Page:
Direct air capture (DAC) company Climeworks and Louisiana-based Gulf Coast Sequestration (GCS) signed a memorandum of understanding on Nov. 21 to develop the first DAC hub on the Gulf Coast in Louisiana. The project aims to enable the permanent removal of one million tons of CO2 from the atmosphere by the end of the decade, with the potential to expand to multi-million-ton capacity in future years.
Climeworks and GCS have begun talks with local stakeholders on developing an informed community benefits plan that will engage stakeholders in the region throughout the planning and development of the project.
“Congratulations to Climeworks and Gulf Coast Sequestration on announcing this innovative collaboration,” said Louisiana Governor John Bel Edwards. “Louisiana is rapidly emerging as a leader in the global energy transition, and carbon capture and sequestration is a crucial part of our plan to get to net-zero carbon emissions by 2050.”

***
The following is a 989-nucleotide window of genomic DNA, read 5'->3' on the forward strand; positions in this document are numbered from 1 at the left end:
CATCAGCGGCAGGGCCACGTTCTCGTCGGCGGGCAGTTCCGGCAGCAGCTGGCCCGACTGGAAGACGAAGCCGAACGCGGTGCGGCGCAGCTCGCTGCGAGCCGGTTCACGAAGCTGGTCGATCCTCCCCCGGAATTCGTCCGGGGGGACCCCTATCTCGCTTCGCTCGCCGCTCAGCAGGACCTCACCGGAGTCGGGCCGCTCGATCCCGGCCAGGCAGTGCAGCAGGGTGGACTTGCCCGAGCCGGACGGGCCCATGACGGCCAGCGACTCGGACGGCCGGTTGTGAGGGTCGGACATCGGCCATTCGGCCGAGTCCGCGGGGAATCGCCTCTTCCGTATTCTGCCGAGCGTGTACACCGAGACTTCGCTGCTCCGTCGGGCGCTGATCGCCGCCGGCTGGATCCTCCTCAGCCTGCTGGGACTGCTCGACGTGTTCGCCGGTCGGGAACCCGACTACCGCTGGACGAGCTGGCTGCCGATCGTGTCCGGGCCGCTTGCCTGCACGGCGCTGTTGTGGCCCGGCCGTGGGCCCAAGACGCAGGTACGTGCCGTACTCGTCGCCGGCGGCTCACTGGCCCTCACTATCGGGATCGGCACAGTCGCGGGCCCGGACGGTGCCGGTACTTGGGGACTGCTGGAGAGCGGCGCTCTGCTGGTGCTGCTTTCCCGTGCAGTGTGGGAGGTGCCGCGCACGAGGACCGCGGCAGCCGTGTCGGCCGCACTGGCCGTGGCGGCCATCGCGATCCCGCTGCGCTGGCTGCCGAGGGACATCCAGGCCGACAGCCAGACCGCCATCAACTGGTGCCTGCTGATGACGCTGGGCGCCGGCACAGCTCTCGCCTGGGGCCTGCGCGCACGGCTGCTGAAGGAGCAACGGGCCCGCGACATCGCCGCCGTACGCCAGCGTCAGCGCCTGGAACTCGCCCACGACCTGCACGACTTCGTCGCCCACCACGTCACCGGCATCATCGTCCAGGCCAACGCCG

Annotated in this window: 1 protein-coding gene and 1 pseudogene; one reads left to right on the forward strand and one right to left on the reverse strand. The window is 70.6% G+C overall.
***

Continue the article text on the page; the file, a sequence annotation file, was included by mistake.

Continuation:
Climeworks is looking forward to working with GCS in support of a more economically and environmentally sustainable future in the U.S. state, said Climeworks co-CEO Jan Wurzbacher.
Carbon capture and sequestration is a crucial element of today’s energy transition, offering an immediate pathway to rapid decarbonization, said Gray Stream, President of Stream Companies, which owns GCS. Direct air capture (DAC) could help reach net-zero or even negative CO2 emissions, he also said, adding that the GCS and Climeworks partnership can bring this promise to reality in the Gulf Coast’s industrial corridor.
Zürich-headquartered Climeworks offers CO2 removal as a service via direct air capture (DAC) technology. The company, which was co-established by engineers Christoph Gebald and Jan Wurzbacher in 2009 has made it its mission to inspire one billion people to remove carbon dioxide from the atmosphere.
Gulf Coast Sequestration (GCS) is developing a regional sequestration hub in Lousiana to securely store carbon from large industrial customers.